Reading “Waking up White” added facts to what I understood, facts that a society facing its past would have taught in school. For example, the book demonstrates how banks made sure that loans, particularly loans through the G.I. Bill, were awarded preferentially to white veterans. We see that real estate agents worked to reinforce the practice of segregating neighborhoods to be all white or all black. Segregation was not confined to the south; instead of enforcing racial segregation by law, most of the country did the same, only by financial practices.

 

Debby Irving, to her credit, limits the extent that she talks about history, and doesn’t dwell on data. We need to read other works, particularly by people of color, to get the specifics of the myriad ways that white dominance, drawing on conscious and unconscious beliefs about race, have enslaved, oppressed, and otherwise brutalized African-Americans, Native Americans, and other people of color. Irving’s book focuses on the emotional journey from denial to waking up.
“Waking up White” is now the focus of a La Crosse community read. People throughout the great La Crosse area are being invited to read the book.

 

Consider how this book and its powerful impact could be brought into your community. The possibilities include conducting group reads/discussions at your workplace or faith congregation, and approaching college or high school administrators with the request that their institutions participate in the community read.
The next phase of this community read will be in 2020. The La Crosse Public Library has partnered with the Waking Up White Collaborative, and will purchase some books to be distributed free to the public. Throughout this summer, the Library and other organizations will host discussion groups and speakers on topics raised by the book. Arrangements are being made to have, in Fall 2020, a La Crosse White Privilege Symposium, with Debby Irving as a keynoter. For more information about the “Waking Up White” community read: CLICK HERE.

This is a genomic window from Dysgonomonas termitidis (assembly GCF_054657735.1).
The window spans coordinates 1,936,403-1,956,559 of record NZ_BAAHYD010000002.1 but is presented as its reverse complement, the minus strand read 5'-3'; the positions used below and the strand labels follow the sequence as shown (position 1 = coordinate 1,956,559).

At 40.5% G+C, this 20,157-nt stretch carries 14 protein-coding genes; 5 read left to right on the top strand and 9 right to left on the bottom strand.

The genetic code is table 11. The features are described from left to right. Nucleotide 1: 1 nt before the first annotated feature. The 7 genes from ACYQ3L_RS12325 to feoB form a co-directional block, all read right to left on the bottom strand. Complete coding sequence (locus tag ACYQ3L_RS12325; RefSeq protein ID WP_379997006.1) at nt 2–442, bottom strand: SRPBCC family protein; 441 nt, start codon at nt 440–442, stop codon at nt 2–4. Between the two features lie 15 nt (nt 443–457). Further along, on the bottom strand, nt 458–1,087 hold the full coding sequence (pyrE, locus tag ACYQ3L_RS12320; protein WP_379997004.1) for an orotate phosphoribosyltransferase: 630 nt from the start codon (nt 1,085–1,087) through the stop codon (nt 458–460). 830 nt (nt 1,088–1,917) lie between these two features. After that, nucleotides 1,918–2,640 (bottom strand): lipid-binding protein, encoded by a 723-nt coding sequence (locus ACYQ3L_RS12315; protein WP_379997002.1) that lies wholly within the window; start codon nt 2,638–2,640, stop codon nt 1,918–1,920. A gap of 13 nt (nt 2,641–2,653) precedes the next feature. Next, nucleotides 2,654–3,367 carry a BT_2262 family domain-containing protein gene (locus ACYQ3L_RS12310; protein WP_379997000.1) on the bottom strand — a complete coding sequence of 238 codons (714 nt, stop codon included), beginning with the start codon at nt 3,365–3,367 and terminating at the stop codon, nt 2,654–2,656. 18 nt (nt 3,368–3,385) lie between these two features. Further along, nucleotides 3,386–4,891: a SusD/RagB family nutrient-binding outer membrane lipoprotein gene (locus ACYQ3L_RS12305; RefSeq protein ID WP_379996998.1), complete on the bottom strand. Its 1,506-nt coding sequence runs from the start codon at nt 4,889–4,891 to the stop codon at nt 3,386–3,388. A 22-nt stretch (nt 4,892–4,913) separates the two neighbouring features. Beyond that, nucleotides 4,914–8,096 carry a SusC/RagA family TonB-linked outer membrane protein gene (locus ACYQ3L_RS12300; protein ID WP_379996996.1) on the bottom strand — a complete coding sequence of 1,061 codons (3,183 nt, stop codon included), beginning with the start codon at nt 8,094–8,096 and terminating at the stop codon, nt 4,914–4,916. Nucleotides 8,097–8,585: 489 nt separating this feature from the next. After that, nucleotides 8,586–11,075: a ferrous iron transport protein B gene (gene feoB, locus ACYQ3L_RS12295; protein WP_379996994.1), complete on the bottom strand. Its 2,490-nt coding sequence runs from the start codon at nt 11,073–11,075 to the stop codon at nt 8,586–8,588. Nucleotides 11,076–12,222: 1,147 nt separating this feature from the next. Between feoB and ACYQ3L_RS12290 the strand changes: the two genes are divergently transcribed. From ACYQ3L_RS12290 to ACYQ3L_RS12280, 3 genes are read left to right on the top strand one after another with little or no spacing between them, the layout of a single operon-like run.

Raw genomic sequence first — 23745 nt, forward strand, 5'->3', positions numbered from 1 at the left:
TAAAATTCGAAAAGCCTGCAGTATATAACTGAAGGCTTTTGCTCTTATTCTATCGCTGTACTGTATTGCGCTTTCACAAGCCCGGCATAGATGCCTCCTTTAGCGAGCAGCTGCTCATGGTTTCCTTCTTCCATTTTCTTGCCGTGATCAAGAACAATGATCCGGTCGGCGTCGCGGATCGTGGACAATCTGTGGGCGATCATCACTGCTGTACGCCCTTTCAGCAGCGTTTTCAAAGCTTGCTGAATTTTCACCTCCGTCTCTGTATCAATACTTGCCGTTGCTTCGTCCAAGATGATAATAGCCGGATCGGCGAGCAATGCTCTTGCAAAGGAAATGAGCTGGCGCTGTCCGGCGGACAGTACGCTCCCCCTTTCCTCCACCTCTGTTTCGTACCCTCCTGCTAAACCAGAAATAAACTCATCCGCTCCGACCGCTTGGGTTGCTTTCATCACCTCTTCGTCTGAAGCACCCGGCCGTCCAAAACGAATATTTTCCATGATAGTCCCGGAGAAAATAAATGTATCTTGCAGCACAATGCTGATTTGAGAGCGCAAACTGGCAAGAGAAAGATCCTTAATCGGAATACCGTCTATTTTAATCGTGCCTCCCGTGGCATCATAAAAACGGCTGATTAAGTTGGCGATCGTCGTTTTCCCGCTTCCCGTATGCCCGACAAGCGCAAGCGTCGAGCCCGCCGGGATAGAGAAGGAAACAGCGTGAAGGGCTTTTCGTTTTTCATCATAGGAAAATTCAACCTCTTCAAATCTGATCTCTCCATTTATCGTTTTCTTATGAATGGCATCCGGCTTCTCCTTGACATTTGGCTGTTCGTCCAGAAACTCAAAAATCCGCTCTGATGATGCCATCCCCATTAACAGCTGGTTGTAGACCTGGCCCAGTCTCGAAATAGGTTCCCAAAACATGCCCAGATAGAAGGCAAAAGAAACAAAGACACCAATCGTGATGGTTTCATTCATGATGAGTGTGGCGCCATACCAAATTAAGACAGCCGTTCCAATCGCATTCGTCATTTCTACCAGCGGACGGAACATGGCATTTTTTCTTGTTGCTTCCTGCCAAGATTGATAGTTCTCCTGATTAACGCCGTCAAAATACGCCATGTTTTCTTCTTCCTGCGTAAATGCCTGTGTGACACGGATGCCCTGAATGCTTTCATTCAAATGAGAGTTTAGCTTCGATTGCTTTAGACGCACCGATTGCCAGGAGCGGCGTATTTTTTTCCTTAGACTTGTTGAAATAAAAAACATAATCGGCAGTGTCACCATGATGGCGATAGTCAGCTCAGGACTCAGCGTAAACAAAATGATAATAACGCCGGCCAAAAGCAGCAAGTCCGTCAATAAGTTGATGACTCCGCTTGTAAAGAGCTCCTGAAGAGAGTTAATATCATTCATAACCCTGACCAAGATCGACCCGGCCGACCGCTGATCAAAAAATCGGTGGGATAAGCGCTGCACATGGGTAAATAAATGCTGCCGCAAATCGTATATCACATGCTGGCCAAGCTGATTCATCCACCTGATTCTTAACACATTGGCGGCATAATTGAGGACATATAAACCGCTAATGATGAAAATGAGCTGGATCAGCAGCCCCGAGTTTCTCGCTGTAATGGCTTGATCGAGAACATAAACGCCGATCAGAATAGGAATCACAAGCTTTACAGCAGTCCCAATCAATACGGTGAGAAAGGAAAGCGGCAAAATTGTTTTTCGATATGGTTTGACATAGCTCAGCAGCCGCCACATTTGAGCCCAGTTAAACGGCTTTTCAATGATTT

Join SURJ for Beer By Bike Brigade’s March MACness!!

We’re very excited to share that the SURJ “Barrier Busters” Endowment, a scholarship/educational fund will be one of the organizations benefiting from the proceeds of this amazing event. Enjoy a variety of delicious Mac and Cheese dishes cooked and shared by many local hospitality industry partners.

March 2
11:00-1:00
Radisson Center
La Crosse, WI

Everyone is welcome. This is a family friendly tasting, not a competition. A donation of $5 serves as an entry fee and all proceeds from will be split to benefit three local non-profit organizations, including the SURJ Endowment Scholarship Fund.

CLICK HERE FOR MORE EVENT INFO

Keep reading for additional information about the SURJ Fund and how the monies are used:

In 2018, SURJ (Showing Up For Racial Justice) partnered with The Western Foundation at Western Technical College (WTC) to implement the SURJ Endowment, a scholarship/educational fund. The SURJ Endowment funding helps remove financial barriers for people of color who have been incarcerated as they transition to the community by providing educational and vocational opportunities.

Funds are directed to people of color participating in Project Proven, a re-entry program at WTC. Project Proven works in the La Crosse County Jail and on the WTC campus to assist currently and formerly incarcerated individuals with obtaining the GED, transitioning to college-level programming, and /or gaining or improving upon skills to assist in obtaining employment such as filling out applications, interviewing, resume development, job search, and networking. Project Proven also helps participants with budgeting and financial management, interpersonal skills, and basic computer skills training.